A NKAYI family in Matabeleland North in Zimbabwe has been forced to exhume a body of a Mosotho man it buried in December after it emerged that they collected a wrong body from a South African funeral parlour.
The family buried the body of Tanki Sotato, from Lesotho, after mistaking it for their late relative, Tendai Nkala (31).
Both were both murdered at two different squatter camps and were taken to the same parlour in the neighbouring country.
Nkala was assaulted to death at Poly and School Squatter Camp, in Johannesburg on November 26, while Sotato was killed on an unknown date during the same month at Madondo Squatter Camp in Johannesburg as well.
Both bodies were taken to the same funeral parlour, resulting in the Nkalas collecting the wrong body on December 3.
They then buried the wrong body in their village in Zenka, Nkayi in the Matabeleland North province of Zimbabwe.
The parlour later realised that an error had been made after relatives of the Mosotho man noticed that his body was missing on December 18 and a follow –up was made.
The two families met in South Africa and the Lesotho family gave the Nkayi family three months to return their relative’s body.
Nkayi District Principal Administration Officer, Mr Etwell Mbewe confirmed the incident.
He said the body belonging of the Lesotho national was exhumed on Monday afternoon and Kings and Queens Real Funeral Services was returning the body to South Africa.
Mr Mbewe said government had intervened to ensure the body returns to South Africa.
He said Nkala’s body will be brought home in due course.
“The community of Nkayi has just witnessed a traumatising experience when a family has been made to exhume a body they buried two months ago.
“The body was taken on Monday and will be repatriated to South Africa. Fortunately, the coffin was still intact, making the job easier,” he said.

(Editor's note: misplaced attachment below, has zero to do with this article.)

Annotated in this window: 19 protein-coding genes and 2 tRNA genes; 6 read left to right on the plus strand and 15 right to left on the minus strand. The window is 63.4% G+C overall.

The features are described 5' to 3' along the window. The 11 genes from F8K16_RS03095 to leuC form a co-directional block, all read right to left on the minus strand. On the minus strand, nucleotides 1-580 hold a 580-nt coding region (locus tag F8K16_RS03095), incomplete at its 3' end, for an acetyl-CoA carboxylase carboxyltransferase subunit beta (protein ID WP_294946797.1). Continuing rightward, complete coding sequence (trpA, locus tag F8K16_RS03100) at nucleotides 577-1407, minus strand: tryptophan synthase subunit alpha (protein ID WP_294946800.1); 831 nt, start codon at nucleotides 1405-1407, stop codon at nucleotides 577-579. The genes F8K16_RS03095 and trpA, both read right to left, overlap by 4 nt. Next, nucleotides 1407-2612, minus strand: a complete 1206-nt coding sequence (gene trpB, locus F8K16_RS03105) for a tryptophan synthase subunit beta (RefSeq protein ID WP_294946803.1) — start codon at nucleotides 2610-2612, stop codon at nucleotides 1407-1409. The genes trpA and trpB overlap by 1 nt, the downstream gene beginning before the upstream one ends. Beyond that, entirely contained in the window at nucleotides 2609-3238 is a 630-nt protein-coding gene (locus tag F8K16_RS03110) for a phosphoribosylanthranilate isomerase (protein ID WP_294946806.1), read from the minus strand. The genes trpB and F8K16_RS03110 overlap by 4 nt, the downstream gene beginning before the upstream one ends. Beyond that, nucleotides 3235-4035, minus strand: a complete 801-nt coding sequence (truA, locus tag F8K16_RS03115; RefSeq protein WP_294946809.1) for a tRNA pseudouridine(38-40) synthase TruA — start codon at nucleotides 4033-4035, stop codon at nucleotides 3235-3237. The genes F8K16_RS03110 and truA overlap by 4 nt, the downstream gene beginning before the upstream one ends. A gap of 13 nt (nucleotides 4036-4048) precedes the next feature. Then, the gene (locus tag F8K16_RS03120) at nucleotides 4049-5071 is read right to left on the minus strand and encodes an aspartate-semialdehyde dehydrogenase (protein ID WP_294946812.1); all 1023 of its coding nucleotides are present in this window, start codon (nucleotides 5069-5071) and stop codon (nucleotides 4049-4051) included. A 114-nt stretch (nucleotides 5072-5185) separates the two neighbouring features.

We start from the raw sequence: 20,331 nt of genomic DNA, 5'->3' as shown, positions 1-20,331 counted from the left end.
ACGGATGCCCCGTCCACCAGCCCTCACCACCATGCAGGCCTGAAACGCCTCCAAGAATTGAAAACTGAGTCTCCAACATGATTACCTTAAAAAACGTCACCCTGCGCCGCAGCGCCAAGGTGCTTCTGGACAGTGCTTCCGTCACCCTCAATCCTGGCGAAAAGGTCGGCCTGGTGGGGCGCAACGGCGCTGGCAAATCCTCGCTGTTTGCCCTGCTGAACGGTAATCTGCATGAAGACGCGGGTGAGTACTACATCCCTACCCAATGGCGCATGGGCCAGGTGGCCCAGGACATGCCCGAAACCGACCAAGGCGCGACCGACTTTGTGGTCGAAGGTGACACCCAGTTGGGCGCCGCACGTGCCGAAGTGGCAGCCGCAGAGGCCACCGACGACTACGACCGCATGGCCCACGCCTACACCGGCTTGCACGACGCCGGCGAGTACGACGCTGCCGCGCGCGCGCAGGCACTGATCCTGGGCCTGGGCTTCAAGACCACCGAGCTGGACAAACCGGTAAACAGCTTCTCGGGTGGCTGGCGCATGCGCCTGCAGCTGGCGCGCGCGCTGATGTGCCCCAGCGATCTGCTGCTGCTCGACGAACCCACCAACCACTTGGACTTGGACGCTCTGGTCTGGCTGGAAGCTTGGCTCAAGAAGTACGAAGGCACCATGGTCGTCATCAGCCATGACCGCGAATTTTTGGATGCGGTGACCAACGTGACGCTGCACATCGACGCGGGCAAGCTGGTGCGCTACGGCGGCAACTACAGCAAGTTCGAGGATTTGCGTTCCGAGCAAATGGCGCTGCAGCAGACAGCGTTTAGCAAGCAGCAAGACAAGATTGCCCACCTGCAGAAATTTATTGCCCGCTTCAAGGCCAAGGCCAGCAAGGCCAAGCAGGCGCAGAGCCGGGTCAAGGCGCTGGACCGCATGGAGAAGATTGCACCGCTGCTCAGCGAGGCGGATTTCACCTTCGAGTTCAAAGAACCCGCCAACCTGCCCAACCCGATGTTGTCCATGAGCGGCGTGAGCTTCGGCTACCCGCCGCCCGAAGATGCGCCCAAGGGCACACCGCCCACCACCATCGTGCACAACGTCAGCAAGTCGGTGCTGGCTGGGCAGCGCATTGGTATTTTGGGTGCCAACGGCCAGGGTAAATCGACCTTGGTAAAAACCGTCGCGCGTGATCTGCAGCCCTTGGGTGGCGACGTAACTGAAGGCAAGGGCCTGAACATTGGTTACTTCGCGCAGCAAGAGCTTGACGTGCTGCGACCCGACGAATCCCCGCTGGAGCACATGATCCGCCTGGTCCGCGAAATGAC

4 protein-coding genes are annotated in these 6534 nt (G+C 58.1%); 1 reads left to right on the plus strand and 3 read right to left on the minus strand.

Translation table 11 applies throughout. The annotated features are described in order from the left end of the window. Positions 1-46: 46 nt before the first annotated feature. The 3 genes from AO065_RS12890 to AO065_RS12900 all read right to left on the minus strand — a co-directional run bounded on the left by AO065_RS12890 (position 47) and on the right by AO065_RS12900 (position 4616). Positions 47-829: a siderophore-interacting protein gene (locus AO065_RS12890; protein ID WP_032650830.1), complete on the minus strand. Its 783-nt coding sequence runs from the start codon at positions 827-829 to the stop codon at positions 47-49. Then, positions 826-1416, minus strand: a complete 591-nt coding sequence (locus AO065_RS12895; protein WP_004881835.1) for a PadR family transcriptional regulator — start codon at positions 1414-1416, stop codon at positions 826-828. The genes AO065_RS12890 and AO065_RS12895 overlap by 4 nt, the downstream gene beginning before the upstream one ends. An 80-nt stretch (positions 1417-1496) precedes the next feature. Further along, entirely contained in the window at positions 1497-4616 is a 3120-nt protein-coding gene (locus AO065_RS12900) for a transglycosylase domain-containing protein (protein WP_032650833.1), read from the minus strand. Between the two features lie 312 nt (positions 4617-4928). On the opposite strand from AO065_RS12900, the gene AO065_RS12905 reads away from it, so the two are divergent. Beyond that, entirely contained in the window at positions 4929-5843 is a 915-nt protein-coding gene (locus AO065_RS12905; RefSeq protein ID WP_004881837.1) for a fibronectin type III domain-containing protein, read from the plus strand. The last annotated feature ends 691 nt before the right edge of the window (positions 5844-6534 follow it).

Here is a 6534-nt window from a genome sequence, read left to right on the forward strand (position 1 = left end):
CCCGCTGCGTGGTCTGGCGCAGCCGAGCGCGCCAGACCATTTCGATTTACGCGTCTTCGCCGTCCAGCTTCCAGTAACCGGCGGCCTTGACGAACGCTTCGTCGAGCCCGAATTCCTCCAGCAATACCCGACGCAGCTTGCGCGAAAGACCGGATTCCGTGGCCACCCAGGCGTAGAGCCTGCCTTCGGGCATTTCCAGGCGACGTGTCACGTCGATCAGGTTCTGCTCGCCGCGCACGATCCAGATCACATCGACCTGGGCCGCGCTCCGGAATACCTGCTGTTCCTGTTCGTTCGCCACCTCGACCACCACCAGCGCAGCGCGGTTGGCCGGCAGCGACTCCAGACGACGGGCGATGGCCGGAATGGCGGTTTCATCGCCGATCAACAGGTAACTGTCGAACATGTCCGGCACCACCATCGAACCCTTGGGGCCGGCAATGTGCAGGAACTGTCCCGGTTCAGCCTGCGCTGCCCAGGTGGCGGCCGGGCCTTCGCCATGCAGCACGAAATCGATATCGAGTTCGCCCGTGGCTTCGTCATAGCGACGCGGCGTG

Mr Mbewe urged people to check the bodies of their relatives on collection to avoid similar unfortunate incidents.
The Nkayi family spokesperson, Sifelani Nkala (43), said due to shock and trauma of losing their loved one to a gruesome murder, family members in South Africa failed to positively identify the body.
She said during body viewing back home, the whole body was covered in bandages, leaving only the mouth and nose so they did not realise that a wrong body had been repatriated.
Ms Nkala also said body viewing was done at sunset so it was not very clear.
“We were no longer at peace, imagining that there is a stranger’s body in our homestead. Their three months ultimatum to return the body haunted us even more. We are happy we are now clear and hopefully at peace with the foreign family. What’s left is for us to raise money once again and bring home our very own,” she said.
Ms Nkala said the deceased did not have a funeral policy and their family contributed R14 500 to repatriate the body and more than US$2000 on funeral expenses.
She said they have to raise funds again to bring their loved one to his final resting place. -The Chronicle